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The data dictionary configuration for a transactional document looks similar, but has some significant differences from, the data dictionary configuration for maintenance documents. Here, we'll take a look at most all of the data dictionary attributes we can set to configure our document.

The data dictionary is a repository of meta-data about business objects and documents. It's the meta-data which specifically ties everything together - what form attributes should look like, what rules and document authorizers to use, what workflow routing the document should go through.

The basic attributes

The core attributes for the transactional document data dictionary file. All of the data dictionary entries are declared in an XML file, with this general template:

documentClass

This is naturally required: we need to specify which document we are dealing with in the data dictionary file, so we declare the class. Here's how it looks for Advance Deposit:

Pretty basic!

The next attributes deal with rules, authorizations, and document types - all of which are covered fully in the Document Data Dictionary page.

Helpful UI Attributes

While for transactional documents, we do need to create JSP pages for the view, the Kuali Nervous System still allows us to specify some of the look and feel for the JSP page within the document data dictionary. Some of those fields, such as label and help, are covered fully in the Document Data Dictionary page. However, some - such as attributes and header navigation - are very specific to transactional documents.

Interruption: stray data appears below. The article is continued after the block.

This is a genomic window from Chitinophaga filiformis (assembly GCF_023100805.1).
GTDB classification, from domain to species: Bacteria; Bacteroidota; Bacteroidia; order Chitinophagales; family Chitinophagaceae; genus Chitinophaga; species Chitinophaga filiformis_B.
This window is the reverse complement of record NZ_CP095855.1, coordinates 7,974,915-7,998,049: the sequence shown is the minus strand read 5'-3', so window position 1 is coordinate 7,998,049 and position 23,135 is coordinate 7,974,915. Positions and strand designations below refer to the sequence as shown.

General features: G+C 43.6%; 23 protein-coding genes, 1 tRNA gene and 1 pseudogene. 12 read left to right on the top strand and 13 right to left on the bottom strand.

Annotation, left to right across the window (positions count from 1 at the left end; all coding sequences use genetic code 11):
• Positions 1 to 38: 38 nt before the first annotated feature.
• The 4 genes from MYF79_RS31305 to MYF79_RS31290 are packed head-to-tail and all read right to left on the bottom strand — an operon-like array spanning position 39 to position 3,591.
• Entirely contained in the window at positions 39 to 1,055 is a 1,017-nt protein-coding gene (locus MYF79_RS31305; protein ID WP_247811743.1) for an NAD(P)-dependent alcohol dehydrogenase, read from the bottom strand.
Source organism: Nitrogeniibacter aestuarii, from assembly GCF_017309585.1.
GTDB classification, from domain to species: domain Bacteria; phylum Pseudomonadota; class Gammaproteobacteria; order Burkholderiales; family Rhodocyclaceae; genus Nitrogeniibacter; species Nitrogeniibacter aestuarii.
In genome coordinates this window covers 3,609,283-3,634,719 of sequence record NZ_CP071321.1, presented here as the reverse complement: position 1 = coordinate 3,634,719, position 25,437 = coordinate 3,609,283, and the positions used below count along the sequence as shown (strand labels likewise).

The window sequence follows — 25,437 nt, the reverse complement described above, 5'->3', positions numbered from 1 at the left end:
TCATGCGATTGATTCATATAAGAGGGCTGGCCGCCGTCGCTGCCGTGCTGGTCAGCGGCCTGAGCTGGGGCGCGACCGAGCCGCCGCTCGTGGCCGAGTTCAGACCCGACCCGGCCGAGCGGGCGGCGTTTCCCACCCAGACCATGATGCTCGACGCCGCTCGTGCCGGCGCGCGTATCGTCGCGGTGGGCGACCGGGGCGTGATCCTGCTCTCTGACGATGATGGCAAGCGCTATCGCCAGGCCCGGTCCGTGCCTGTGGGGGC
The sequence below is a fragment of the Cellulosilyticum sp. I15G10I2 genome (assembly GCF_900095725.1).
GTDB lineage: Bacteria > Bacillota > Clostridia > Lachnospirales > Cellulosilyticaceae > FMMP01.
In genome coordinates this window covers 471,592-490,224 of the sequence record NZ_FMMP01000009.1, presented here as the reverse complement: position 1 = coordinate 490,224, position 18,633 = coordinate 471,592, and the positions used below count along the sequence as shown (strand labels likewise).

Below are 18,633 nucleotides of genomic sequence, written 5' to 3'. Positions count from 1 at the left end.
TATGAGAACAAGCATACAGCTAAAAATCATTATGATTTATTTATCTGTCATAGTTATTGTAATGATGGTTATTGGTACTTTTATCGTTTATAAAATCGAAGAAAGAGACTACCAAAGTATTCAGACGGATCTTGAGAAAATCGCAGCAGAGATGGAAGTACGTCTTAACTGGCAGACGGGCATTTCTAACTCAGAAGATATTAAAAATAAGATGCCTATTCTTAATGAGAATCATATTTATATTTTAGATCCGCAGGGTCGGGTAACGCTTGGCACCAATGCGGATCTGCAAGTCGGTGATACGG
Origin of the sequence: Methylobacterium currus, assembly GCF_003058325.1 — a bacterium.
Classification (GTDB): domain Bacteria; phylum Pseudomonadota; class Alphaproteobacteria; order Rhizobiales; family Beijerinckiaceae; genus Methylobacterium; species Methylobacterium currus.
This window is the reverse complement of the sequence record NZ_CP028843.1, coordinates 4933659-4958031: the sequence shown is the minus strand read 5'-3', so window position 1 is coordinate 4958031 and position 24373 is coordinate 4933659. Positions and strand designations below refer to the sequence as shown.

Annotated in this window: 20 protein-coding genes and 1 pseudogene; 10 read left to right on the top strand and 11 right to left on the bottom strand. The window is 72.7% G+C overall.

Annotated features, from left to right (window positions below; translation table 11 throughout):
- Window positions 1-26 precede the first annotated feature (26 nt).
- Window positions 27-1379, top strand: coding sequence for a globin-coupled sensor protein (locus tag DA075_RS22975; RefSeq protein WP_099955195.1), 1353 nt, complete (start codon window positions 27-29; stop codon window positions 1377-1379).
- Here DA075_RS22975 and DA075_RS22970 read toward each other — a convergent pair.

attributes

Most transactional documents tend not to have associated business object data dictionary files. However, sometimes transactional documents need certain pieces that business object data dictionary files have, specifically attribute lists. Those can be declared in the transactional data dictionary file itself. For instance, /org/kuali/module/financial/datadictionary/docs/CashReceiptDocument.xml declares attributes for the document's check, currency, and coin totals, as well as total for the entire document. Since these are attributes of the document itself and not any related child business objects, the data dictionary has to define them. These are defined just as they would have been in a business object's data dictionary configuration:

The documentNumber should NOT be included among these attributes; it is written to the page via the kul:documentHiddenVariables tag, as we'll later see, and any attempt to write it out with attributes as well has been known to cause...issues.

Inclusion of attributes in a transactional document document configuration is fairly common, even though these configurations are for documents and not business objects.

headerNavigation

Transactional documents can also declare their own, internal tab system. Indeed, the two transactional documents in KFS Research Administration use headerNavigation to create a system of intra-document navigation. In the screen shot below, for instance, we can see the header tab menu as it is used in the KFS RA Routing Form; currently, the "Research Risks" tab is the tab with focus.

Each tab of the navigation header, in turn, has its own Form and Action classes and its own JSP page, and each tab is mapped separately in struts-config.xml. Obviously, this work is quite involved but is useful for highly complex documents.

Special Transactional Document attributes

There are two special tags, one of which is required and one of which is often used, to mention for transactional documents.

allowsCopy

Some transactional documents can be copied directly as new transactional documents. This ability can be turned on or off using this tag. The Advance Deposit document turns it on, for instance:

allowsCopy isn't required; it defaults to "false." Of course, it won't work at all unless the class for our transactional document implements the org.kuali.core.document.Copyable interface.

allowsErrorCorrection

This tag is required for Transactional Documents. It specifies whether the document can be referred to by an error correcting document, such as the General Error Correction or the Year End General Error Correction. Here, the Advance Deposit document disallows error correction:

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